Cloud Mask

Cloud Mask

Draft 30 Apr 2020, Andrew Sayer

Table of Contents

  1. Product Summary
  2. Algorithm Description
  3. Implementation
  4. Assessment
  5. References
  6. Data Access

1 - Product Summary

This algorithm defines whether a given pixel is likely to be partially or fully covered by a cloud ("cloudy") or not ("cloud-free" or "clear"). This is a basic input to other elements of a satellite data processing chain: most algorithms that derive atmospheric or surface properties either deal with only cloud-free cases, or only cloudy cases. While some algorithms have their own internal cloud mask; this product constitutes a cloud mask which can be used stand-alone or as an input to those downstream algorithms. It has two main outputs for each pixel processed:

The algorithm is based on MODIS heritage, and the implementation so far is on MODIS data as a proxy for the PACE OCI. It can in principle be applied to other sensors with sufficiently similar spectral bands (e.g. VIIRS).

2 - Algorithm Description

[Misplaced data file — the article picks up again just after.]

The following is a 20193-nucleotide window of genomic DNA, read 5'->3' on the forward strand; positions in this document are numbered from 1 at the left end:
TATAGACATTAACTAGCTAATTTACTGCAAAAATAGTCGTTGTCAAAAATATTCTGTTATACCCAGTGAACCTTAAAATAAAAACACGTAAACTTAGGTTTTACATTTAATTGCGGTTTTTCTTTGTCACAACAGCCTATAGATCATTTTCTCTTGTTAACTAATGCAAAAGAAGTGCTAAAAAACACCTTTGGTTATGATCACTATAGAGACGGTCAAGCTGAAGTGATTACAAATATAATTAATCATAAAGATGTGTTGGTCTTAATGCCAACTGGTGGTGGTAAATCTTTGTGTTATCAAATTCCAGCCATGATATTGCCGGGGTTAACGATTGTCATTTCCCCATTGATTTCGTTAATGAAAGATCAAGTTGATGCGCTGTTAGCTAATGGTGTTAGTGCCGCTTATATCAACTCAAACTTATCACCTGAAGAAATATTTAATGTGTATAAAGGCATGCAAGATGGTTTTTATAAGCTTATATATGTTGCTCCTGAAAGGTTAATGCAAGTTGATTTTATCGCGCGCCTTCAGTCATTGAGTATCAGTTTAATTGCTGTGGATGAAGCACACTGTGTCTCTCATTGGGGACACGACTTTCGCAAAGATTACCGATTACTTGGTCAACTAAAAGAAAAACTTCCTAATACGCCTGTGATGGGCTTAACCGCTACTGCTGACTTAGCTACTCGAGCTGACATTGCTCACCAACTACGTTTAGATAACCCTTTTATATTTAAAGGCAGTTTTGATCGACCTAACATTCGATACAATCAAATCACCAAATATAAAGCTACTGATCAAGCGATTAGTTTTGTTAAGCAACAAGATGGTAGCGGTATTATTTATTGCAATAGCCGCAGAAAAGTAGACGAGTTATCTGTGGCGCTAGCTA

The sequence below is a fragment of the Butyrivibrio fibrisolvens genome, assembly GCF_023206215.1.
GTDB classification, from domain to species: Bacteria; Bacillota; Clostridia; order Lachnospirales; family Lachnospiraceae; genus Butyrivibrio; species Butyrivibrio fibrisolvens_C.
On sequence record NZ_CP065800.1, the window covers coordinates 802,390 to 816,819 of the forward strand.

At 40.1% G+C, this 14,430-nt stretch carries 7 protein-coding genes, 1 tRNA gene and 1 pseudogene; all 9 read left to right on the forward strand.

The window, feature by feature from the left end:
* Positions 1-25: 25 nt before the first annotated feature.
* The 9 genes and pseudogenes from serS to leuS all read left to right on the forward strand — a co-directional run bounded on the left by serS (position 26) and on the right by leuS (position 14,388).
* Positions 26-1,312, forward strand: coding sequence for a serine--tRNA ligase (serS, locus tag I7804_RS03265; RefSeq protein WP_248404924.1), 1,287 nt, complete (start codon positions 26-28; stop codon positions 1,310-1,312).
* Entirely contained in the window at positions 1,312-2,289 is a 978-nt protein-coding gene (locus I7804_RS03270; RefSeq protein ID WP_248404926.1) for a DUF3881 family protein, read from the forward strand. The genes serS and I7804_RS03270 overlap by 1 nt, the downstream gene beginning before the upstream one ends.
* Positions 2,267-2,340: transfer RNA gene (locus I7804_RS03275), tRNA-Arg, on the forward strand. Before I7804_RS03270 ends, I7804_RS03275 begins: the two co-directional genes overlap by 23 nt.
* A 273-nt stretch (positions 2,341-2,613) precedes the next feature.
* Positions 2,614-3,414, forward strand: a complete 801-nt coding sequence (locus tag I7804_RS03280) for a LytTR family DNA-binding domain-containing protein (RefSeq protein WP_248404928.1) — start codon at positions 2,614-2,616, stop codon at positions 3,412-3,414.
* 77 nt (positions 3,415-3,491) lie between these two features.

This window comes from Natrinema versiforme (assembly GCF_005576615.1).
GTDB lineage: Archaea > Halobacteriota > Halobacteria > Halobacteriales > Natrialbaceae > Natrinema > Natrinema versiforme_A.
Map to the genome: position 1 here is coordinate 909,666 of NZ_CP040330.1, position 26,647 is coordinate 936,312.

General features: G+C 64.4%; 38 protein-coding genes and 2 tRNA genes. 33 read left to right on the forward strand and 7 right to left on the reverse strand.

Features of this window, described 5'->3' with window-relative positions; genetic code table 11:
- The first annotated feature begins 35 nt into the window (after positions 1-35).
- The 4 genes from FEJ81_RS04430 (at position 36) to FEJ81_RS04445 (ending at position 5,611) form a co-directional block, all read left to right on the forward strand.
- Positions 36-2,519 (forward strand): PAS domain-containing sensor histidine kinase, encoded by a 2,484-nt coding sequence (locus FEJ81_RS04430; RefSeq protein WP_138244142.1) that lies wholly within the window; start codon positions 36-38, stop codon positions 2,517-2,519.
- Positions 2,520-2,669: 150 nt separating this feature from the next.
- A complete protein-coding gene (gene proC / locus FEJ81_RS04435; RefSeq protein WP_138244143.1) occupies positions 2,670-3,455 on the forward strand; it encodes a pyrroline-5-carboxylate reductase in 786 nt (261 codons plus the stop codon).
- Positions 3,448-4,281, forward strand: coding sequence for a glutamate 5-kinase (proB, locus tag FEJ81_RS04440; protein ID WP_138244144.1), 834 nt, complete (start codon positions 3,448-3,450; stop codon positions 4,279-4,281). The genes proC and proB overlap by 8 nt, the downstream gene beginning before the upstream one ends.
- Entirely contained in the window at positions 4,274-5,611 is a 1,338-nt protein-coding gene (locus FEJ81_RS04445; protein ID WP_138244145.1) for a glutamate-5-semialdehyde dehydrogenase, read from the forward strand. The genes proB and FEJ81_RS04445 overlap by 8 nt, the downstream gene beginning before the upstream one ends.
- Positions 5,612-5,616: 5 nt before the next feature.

Satellite instruments do not measure cloudiness directly, but rather reflected or emitted radiation at the top of atmosphere (TOA). The algorithm implements a number of spectral and spatial tests on the signal observed at TOA in order to determine whether or not a given pixel is covered by cloud or not. In the current implementation, these tests are drawn from the subset of tests applied in the NASA MODIS and VIIRS cloud products using features of those sensors which will be available to PACE OCI. These tests are based on the expected spectral and spatial characteristics of cloudy scenes (e.g. Ackerman et al., 1998, Frey et al., 2008). Some of the tests (known as "clear-sky restoral" tests) are to identify non-cloud features which may trigger false positives in other tests (e.g. heavy atmospheric aerosol particle loading). The main difference between the MODIS/VIIRS implementations and OCI is that OCI will not have thermal infrared bands and so can rely on only solar band tests. In the future, this algorithm may be enhanced to make use of some features of OCI (e.g. O2 absorption bands) which are not present on MODIS and VIIRS and have demonstrated utility for cloud masking (Mei et al., 2017).